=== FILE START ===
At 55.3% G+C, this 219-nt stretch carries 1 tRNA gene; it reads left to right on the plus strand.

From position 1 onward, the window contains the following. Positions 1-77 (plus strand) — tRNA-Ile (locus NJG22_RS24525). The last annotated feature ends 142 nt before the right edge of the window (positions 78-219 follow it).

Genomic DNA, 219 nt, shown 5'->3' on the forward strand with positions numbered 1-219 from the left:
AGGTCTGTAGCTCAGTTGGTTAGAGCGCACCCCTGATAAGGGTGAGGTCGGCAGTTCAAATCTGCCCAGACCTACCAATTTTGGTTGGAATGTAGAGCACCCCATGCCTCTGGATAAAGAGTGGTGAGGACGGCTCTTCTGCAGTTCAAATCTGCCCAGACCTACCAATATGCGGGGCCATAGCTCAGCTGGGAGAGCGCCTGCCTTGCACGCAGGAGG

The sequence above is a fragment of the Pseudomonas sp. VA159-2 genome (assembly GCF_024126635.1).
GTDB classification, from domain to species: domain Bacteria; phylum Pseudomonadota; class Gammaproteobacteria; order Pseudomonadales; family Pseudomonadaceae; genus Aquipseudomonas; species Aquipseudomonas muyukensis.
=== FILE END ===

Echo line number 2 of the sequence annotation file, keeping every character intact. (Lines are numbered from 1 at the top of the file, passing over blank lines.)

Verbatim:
From position 1 onward, the window contains the following. Positions 1-77 (plus strand) — tRNA-Ile (locus NJG22_RS24525). The last annotated feature ends 142 nt before the right edge of the window (positions 78-219 follow it).